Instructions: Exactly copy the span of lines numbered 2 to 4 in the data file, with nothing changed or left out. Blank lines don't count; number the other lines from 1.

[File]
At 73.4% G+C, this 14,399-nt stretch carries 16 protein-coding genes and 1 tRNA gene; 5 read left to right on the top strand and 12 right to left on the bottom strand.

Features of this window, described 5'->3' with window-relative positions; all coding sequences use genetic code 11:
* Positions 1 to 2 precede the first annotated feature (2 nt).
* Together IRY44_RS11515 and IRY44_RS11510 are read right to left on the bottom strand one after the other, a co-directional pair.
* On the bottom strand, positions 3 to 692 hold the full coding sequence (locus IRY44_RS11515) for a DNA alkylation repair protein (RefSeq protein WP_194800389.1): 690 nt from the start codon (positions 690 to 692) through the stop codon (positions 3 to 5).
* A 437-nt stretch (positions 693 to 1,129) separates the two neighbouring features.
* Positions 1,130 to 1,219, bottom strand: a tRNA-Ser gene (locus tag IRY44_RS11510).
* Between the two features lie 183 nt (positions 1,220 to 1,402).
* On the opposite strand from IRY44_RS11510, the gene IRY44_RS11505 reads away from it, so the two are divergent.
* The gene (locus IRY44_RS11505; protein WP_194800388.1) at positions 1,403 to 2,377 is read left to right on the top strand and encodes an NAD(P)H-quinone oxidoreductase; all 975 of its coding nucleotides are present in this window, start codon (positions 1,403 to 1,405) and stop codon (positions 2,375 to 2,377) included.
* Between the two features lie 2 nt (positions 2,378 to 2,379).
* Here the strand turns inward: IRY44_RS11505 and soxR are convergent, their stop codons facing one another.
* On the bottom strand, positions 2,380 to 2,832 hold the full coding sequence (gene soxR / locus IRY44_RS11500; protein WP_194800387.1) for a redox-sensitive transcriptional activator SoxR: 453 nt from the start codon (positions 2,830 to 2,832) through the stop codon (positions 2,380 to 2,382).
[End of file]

Features of this window, described 5'->3' with window-relative positions; all coding sequences use genetic code 11:
* Positions 1 to 2 precede the first annotated feature (2 nt).
* Together IRY44_RS11515 and IRY44_RS11510 are read right to left on the bottom strand one after the other, a co-directional pair.